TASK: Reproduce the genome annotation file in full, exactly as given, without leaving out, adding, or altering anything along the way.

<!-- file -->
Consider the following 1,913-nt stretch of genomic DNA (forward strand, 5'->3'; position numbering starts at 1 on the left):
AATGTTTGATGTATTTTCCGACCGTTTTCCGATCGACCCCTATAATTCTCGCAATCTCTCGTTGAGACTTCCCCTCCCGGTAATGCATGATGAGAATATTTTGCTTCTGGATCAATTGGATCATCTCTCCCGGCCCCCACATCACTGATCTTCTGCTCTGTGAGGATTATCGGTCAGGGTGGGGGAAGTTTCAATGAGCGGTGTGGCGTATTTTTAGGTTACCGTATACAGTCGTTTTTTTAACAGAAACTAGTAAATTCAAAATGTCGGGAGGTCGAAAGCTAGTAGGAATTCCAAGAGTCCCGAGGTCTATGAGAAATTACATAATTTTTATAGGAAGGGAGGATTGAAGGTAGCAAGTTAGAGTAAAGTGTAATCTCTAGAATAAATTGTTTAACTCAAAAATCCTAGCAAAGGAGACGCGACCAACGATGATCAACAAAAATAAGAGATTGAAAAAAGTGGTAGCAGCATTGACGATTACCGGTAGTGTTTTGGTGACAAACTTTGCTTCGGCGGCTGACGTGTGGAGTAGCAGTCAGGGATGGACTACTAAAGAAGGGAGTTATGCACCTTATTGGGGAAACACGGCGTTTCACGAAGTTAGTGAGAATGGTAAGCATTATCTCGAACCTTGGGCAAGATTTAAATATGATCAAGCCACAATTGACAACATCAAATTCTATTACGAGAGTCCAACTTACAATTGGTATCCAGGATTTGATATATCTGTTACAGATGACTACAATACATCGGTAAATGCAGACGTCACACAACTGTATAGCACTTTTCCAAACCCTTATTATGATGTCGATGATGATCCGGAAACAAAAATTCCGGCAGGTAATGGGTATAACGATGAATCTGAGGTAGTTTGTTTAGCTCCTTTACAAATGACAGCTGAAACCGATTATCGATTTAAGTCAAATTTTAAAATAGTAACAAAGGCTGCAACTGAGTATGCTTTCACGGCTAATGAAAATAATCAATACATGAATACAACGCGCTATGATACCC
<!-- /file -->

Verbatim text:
Consider the following 1,913-nt stretch of genomic DNA (forward strand, 5'->3'; position numbering starts at 1 on the left):
AATGTTTGATGTATTTTCCGACCGTTTTCCGATCGACCCCTATAATTCTCGCAATCTCTCGTTGAGACTTCCCCTCCCGGTAATGCATGATGAGAATATTTTGCTTCTGGATCAATTGGATCATCTCTCCCGGCCCCCACATCACTGATCTTCTGCTCTGTGAGGATTATCGGTCAGGGTGGGGGAAGTTTCAATGAGCGGTGTGGCGTATTTTTAGGTTACCGTATACAGTCGTTTTTTTAACAGAAACTAGTAAATTCAAAATGTCGGGAGGTCGAAAGCTAGTAGGAATTCCAAGAGTCCCGAGGTCTATGAGAAATTACATAATTTTTATAGGAAGGGAGGATTGAAGGTAGCAAGTTAGAGTAAAGTGTAATCTCTAGAATAAATTGTTTAACTCAAAAATCCTAGCAAAGGAGACGCGACCAACGATGATCAACAAAAATAAGAGATTGAAAAAAGTGGTAGCAGCATTGACGATTACCGGTAGTGTTTTGGTGACAAACTTTGCTTCGGCGGCTGACGTGTGGAGTAGCAGTCAGGGATGGACTACTAAAGAAGGGAGTTATGCACCTTATTGGGGAAACACGGCGTTTCACGAAGTTAGTGAGAATGGTAAGCATTATCTCGAACCTTGGGCAAGATTTAAATATGATCAAGCCACAATTGACAACATCAAATTCTATTACGAGAGTCCAACTTACAATTGGTATCCAGGATTTGATATATCTGTTACAGATGACTACAATACATCGGTAAATGCAGACGTCACACAACTGTATAGCACTTTTCCAAACCCTTATTATGATGTCGATGATGATCCGGAAACAAAAATTCCGGCAGGTAATGGGTATAACGATGAATCTGAGGTAGTTTGTTTAGCTCCTTTACAAATGACAGCTGAAACCGATTATCGATTTAAGTCAAATTTTAAAATAGTAACAAAGGCTGCAACTGAGTATGCTTTCACGGCTAATGAAAATAATCAATACATGAATACAACGCGCTATGATACCC